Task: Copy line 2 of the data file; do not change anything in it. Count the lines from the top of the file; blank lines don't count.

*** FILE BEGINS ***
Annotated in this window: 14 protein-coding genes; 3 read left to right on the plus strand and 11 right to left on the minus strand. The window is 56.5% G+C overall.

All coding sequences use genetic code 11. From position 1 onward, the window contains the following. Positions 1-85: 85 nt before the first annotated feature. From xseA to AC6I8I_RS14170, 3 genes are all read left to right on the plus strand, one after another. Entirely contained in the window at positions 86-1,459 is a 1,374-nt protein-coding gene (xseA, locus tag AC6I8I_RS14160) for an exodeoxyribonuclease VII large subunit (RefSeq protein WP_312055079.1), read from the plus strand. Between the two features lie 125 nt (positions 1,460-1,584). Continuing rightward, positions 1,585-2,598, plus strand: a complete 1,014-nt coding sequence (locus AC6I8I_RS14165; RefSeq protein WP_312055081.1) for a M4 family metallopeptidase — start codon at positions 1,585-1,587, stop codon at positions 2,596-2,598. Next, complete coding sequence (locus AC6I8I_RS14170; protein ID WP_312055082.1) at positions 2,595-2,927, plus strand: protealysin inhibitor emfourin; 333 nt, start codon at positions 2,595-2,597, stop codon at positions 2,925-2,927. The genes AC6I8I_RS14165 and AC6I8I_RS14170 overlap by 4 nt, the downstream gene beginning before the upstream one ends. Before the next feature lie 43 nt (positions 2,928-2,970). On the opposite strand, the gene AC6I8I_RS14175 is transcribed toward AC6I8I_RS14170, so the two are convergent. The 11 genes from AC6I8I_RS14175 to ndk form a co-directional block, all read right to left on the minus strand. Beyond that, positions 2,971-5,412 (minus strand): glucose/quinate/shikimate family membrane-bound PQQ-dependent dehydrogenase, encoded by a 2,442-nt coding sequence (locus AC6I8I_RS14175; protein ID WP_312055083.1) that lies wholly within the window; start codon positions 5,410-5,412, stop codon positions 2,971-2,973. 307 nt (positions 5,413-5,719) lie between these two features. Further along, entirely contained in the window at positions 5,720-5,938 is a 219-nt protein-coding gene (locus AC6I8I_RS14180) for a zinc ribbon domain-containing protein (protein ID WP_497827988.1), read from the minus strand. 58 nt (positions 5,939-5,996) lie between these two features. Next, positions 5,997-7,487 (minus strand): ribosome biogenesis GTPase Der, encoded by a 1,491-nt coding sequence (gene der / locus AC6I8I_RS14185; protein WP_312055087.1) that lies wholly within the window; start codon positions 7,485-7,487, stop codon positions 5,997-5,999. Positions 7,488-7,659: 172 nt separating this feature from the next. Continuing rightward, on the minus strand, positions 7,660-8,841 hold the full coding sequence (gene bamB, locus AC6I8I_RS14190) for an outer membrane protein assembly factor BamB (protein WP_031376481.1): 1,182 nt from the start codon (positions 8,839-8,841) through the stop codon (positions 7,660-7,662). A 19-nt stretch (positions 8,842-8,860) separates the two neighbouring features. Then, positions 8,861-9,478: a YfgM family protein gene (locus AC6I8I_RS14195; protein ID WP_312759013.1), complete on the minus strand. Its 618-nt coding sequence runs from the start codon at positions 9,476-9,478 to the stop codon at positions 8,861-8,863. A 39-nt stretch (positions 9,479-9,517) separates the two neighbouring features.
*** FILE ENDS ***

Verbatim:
All coding sequences use genetic code 11. From position 1 onward, the window contains the following. Positions 1-85: 85 nt before the first annotated feature. From xseA to AC6I8I_RS14170, 3 genes are all read left to right on the plus strand, one after another. Entirely contained in the window at positions 86-1,459 is a 1,374-nt protein-coding gene (xseA, locus tag AC6I8I_RS14160) for an exodeoxyribonuclease VII large subunit (RefSeq protein WP_312055079.1), read from the plus strand. Between the two features lie 125 nt (positions 1,460-1,584). Continuing rightward, positions 1,585-2,598, plus strand: a complete 1,014-nt coding sequence (locus AC6I8I_RS14165; RefSeq protein WP_312055081.1) for a M4 family metallopeptidase — start codon at positions 1,585-1,587, stop codon at positions 2,596-2,598. Next, complete coding sequence (locus AC6I8I_RS14170; protein ID WP_312055082.1) at positions 2,595-2,927, plus strand: protealysin inhibitor emfourin; 333 nt, start codon at positions 2,595-2,597, stop codon at positions 2,925-2,927. The genes AC6I8I_RS14165 and AC6I8I_RS14170 overlap by 4 nt, the downstream gene beginning before the upstream one ends. Before the next feature lie 43 nt (positions 2,928-2,970). On the opposite strand, the gene AC6I8I_RS14175 is transcribed toward AC6I8I_RS14170, so the two are convergent. The 11 genes from AC6I8I_RS14175 to ndk form a co-directional block, all read right to left on the minus strand. Beyond that, positions 2,971-5,412 (minus strand): glucose/quinate/shikimate family membrane-bound PQQ-dependent dehydrogenase, encoded by a 2,442-nt coding sequence (locus AC6I8I_RS14175; protein ID WP_312055083.1) that lies wholly within the window; start codon positions 5,410-5,412, stop codon positions 2,971-2,973. 307 nt (positions 5,413-5,719) lie between these two features. Further along, entirely contained in the window at positions 5,720-5,938 is a 219-nt protein-coding gene (locus AC6I8I_RS14180) for a zinc ribbon domain-containing protein (protein ID WP_497827988.1), read from the minus strand. 58 nt (positions 5,939-5,996) lie between these two features. Next, positions 5,997-7,487 (minus strand): ribosome biogenesis GTPase Der, encoded by a 1,491-nt coding sequence (gene der / locus AC6I8I_RS14185; protein WP_312055087.1) that lies wholly within the window; start codon positions 7,485-7,487, stop codon positions 5,997-5,999. Positions 7,488-7,659: 172 nt separating this feature from the next. Continuing rightward, on the minus strand, positions 7,660-8,841 hold the full coding sequence (gene bamB, locus AC6I8I_RS14190) for an outer membrane protein assembly factor BamB (protein WP_031376481.1): 1,182 nt from the start codon (positions 8,839-8,841) through the stop codon (positions 7,660-7,662). A 19-nt stretch (positions 8,842-8,860) separates the two neighbouring features. Then, positions 8,861-9,478: a YfgM family protein gene (locus AC6I8I_RS14195; protein ID WP_312759013.1), complete on the minus strand. Its 618-nt coding sequence runs from the start codon at positions 9,476-9,478 to the stop codon at positions 8,861-8,863. A 39-nt stretch (positions 9,479-9,517) separates the two neighbouring features.